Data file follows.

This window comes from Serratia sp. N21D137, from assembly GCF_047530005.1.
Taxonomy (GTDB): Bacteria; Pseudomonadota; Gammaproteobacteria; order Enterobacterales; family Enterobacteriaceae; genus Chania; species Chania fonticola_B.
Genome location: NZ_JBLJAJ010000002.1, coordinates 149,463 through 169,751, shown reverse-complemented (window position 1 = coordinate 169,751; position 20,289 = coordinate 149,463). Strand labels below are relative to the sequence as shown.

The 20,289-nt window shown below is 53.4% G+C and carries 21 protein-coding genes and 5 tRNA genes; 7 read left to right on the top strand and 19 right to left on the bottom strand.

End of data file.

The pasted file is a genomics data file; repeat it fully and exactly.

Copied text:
This window comes from Serratia sp. N21D137, from assembly GCF_047530005.1.
Taxonomy (GTDB): Bacteria; Pseudomonadota; Gammaproteobacteria; order Enterobacterales; family Enterobacteriaceae; genus Chania; species Chania fonticola_B.
Genome location: NZ_JBLJAJ010000002.1, coordinates 149,463 through 169,751, shown reverse-complemented (window position 1 = coordinate 169,751; position 20,289 = coordinate 149,463). Strand labels below are relative to the sequence as shown.

The 20,289-nt window shown below is 53.4% G+C and carries 21 protein-coding genes and 5 tRNA genes; 7 read left to right on the top strand and 19 right to left on the bottom strand.